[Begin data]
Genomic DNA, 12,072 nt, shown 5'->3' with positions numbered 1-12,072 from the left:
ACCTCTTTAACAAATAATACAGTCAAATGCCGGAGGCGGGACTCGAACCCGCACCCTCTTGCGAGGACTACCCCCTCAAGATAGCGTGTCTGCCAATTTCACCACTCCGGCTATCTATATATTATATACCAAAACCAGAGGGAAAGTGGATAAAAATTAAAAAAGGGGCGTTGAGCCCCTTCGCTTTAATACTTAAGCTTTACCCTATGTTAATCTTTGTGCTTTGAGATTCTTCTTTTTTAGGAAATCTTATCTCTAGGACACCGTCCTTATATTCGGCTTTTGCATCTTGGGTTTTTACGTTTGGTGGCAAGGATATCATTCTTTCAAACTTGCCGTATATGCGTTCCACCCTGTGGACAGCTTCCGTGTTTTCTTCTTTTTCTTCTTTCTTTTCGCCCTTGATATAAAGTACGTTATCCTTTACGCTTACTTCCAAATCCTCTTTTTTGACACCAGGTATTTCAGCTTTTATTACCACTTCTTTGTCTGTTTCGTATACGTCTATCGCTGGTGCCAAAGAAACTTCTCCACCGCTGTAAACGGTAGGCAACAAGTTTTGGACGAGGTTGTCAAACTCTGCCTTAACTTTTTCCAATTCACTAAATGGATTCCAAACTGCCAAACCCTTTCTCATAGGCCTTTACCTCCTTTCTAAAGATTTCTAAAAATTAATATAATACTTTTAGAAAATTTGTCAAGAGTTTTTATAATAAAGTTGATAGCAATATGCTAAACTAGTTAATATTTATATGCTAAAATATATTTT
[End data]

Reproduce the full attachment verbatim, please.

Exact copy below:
Genomic DNA, 12,072 nt, shown 5'->3' with positions numbered 1-12,072 from the left:
ACCTCTTTAACAAATAATACAGTCAAATGCCGGAGGCGGGACTCGAACCCGCACCCTCTTGCGAGGACTACCCCCTCAAGATAGCGTGTCTGCCAATTTCACCACTCCGGCTATCTATATATTATATACCAAAACCAGAGGGAAAGTGGATAAAAATTAAAAAAGGGGCGTTGAGCCCCTTCGCTTTAATACTTAAGCTTTACCCTATGTTAATCTTTGTGCTTTGAGATTCTTCTTTTTTAGGAAATCTTATCTCTAGGACACCGTCCTTATATTCGGCTTTTGCATCTTGGGTTTTTACGTTTGGTGGCAAGGATATCATTCTTTCAAACTTGCCGTATATGCGTTCCACCCTGTGGACAGCTTCCGTGTTTTCTTCTTTTTCTTCTTTCTTTTCGCCCTTGATATAAAGTACGTTATCCTTTACGCTTACTTCCAAATCCTCTTTTTTGACACCAGGTATTTCAGCTTTTATTACCACTTCTTTGTCTGTTTCGTATACGTCTATCGCTGGTGCCAAAGAAACTTCTCCACCGCTGTAAACGGTAGGCAACAAGTTTTGGACGAGGTTGTCAAACTCTGCCTTAACTTTTTCCAATTCACTAAATGGATTCCAAACTGCCAAACCCTTTCTCATAGGCCTTTACCTCCTTTCTAAAGATTTCTAAAAATTAATATAATACTTTTAGAAAATTTGTCAAGAGTTTTTATAATAAAGTTGATAGCAATATGCTAAACTAGTTAATATTTATATGCTAAAATATATTTT